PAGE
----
[Cryptography] Gilmore response to NSA mathematician's "make rules for NSA" appeal
Anne & Lynn Wheeler
lynn at garlic.com
Wed Sep 25 10:09:40 EDT 2013
We had been asked to come in and help wordsmith the cal. state digital signature act. Several of the parties were involved in privacy issues and also working on Cal. data breach notification act and Cal. opt-in personal information sharing act. The parties had done extensive public surveys on privacy and the #1 issue was identity theft, namely the form of "account fraud" as result of data breaches. There was little or nothing being done about this so there was some hope that the publicity from the breach notifications would motivate corrective action. The issue is that normally an entity takes security and countermeasures in self-protection ... the entities suffering the data breaches weren't at risk ... it is the account holders. Since then several Federal breach notification bills have been introduced about evenly divided between having similar notification requirements and Federal "preemption" legislation eliminating requirement for notifications. The federal bills elimina
fications cite industry specifications call for account encryption (that were formulated after the cal. legislation). We've periodically commented in the current paradigm, even if the planet was buried under miles of information hiding encryption it still wouldn't stop information leakage. One problem, is account information is basically used for authentication and as such needs to be kept completely confidential and never divulged. However, at the same time, account information is also required in dozens of business processes at millions of location around the world.
The cal.personal information "opt-in" sharing legislation would require institution have record from the individual authorizing sharing of information. However, before the cal legislation passed, an "opt-out" (federal preemption) provision was added to GLBA. GLBA is now better known for the repeal of Glass-Steagall. At the time, the rhetoric in congress was the primary purpose of GLBA was if you already had bank charter you got to keep it, however, if you didn't have a charter, you wouldn't be able to get one (i.e. eliminate new parties from coming in and competing with banks). However, GLBA was loaded up with other features like repeal of Glass-Steagall and the "opt-out" personal information sharing (i.e. the financial institution needed record of person declining sharing of personal information ... rather than "opt-in" which required institution to have record authorizing sharing).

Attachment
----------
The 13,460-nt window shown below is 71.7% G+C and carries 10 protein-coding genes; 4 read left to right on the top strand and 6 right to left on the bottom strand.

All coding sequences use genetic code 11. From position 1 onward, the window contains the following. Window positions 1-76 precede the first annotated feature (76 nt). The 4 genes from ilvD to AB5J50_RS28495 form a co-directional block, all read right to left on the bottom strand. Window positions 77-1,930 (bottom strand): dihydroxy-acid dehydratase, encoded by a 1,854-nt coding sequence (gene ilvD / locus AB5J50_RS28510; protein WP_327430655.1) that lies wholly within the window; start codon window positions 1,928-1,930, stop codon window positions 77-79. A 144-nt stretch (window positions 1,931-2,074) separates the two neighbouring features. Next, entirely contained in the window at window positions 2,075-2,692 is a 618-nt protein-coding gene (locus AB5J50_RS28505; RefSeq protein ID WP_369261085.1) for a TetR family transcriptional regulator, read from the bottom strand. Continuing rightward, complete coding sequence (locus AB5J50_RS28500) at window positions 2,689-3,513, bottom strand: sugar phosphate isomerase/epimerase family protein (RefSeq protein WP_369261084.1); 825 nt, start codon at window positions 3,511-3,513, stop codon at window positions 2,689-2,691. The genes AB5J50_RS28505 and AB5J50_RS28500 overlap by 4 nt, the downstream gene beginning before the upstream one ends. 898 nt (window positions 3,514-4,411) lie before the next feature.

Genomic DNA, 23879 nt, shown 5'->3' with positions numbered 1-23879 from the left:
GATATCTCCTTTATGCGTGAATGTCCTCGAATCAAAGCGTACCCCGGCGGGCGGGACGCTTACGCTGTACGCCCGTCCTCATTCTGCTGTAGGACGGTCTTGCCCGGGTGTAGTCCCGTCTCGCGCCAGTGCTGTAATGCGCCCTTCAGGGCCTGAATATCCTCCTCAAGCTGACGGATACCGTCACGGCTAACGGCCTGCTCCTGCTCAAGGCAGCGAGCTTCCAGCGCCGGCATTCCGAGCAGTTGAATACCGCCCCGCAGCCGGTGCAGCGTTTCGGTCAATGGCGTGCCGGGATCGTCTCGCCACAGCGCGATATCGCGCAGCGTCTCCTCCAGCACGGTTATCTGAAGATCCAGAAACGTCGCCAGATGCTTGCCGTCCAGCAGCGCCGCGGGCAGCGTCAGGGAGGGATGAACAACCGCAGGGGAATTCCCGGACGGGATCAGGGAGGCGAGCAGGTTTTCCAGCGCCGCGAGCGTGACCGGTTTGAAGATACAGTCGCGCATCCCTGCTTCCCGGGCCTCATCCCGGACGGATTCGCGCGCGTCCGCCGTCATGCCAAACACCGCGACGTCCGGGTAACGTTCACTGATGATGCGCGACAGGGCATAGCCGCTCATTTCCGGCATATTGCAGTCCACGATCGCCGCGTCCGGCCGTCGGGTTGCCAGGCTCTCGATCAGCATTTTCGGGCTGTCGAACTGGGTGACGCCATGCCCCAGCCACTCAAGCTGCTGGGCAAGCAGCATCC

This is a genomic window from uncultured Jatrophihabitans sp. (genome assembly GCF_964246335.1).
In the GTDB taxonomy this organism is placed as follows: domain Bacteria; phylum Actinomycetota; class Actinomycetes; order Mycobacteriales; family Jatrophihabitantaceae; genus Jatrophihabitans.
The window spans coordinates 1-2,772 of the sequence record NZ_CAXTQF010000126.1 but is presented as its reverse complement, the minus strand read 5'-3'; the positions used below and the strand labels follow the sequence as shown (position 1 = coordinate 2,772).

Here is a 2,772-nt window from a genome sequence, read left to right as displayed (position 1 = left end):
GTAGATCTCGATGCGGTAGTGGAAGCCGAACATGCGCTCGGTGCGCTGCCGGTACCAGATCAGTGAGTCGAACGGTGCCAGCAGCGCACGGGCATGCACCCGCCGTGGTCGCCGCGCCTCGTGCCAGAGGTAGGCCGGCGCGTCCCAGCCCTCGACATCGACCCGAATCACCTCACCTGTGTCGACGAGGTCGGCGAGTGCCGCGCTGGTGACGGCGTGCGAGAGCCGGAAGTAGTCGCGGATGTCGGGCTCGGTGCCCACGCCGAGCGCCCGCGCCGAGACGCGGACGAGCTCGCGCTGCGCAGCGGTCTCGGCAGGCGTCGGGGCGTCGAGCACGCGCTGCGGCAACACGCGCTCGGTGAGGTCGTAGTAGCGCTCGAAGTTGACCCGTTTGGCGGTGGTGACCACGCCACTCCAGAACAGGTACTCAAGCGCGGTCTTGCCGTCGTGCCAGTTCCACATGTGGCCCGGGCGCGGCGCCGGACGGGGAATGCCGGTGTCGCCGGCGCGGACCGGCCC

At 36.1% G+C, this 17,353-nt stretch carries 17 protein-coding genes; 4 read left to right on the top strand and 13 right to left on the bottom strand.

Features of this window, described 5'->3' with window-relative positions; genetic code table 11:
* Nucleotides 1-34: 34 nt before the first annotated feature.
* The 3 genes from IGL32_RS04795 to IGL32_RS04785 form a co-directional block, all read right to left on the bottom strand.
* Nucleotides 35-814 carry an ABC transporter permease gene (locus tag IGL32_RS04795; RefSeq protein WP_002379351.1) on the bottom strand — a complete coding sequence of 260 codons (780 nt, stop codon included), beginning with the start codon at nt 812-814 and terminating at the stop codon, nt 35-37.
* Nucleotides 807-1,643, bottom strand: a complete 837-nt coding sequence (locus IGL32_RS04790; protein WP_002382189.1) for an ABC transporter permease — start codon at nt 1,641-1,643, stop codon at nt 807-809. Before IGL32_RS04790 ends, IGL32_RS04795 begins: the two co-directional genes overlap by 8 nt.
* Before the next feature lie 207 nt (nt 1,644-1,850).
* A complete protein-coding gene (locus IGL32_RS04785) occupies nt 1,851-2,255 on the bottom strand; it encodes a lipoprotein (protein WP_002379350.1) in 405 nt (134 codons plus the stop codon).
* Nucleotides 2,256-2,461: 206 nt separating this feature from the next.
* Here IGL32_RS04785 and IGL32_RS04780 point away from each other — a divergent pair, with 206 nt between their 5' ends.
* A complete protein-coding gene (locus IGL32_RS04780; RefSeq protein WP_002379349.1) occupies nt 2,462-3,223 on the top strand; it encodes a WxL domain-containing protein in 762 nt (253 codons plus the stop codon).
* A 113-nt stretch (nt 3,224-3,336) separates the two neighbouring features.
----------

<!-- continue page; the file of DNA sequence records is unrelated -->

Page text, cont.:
A few years ago, I was at a national annual privacy conference in Wash DC. (hotel just up the street from spy museum). There was a panel discussion with the FTC commissioners. Somebody in the audience asked the FTC commissioners if they were going to do anything about GLBA "opt-out" privacy sharing. He said he worked on callcenter technology used by all the major financial institutions ... and that none of the 1-800 "opt-out" desks had provisions for recording information from the call (aka an institution would *NEVER* have a record of a person objecting to sharing their personal information). The FTC commissioners just ignored him.
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